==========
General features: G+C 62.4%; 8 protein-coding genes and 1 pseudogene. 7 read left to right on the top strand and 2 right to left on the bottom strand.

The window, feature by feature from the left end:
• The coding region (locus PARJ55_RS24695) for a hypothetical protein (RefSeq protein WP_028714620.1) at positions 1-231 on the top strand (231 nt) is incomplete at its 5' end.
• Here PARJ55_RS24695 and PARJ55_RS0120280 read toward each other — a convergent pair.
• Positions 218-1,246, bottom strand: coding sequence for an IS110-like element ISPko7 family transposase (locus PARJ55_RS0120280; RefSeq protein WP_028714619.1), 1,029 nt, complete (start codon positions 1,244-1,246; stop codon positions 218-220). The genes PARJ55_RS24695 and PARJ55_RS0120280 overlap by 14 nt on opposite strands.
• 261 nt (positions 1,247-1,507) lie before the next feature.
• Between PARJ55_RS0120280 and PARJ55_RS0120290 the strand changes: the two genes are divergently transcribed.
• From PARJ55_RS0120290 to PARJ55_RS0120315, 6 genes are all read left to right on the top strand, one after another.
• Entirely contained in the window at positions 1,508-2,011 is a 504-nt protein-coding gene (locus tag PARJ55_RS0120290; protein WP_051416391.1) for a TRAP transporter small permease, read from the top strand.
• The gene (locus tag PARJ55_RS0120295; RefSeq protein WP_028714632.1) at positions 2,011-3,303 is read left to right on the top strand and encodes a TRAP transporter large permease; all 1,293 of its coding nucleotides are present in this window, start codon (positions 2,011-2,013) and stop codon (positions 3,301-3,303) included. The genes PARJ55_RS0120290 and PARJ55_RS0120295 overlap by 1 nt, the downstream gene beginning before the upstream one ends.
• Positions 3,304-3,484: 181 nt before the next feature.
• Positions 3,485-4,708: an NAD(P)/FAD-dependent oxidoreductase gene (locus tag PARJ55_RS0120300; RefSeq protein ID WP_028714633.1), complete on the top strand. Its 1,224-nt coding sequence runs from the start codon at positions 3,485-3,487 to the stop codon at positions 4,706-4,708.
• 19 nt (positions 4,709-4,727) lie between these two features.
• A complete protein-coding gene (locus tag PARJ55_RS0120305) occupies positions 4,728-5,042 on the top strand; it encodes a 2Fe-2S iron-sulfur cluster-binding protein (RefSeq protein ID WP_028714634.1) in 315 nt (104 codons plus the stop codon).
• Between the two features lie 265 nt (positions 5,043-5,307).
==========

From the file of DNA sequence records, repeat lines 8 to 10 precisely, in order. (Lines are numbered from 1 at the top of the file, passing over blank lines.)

• From PARJ55_RS0120290 to PARJ55_RS0120315, 6 genes are all read left to right on the top strand, one after another.
• Entirely contained in the window at positions 1,508-2,011 is a 504-nt protein-coding gene (locus tag PARJ55_RS0120290; protein WP_051416391.1) for a TRAP transporter small permease, read from the top strand.
• The gene (locus tag PARJ55_RS0120295; RefSeq protein WP_028714632.1) at positions 2,011-3,303 is read left to right on the top strand and encodes a TRAP transporter large permease; all 1,293 of its coding nucleotides are present in this window, start codon (positions 2,011-2,013) and stop codon (positions 3,301-3,303) included. The genes PARJ55_RS0120290 and PARJ55_RS0120295 overlap by 1 nt, the downstream gene beginning before the upstream one ends.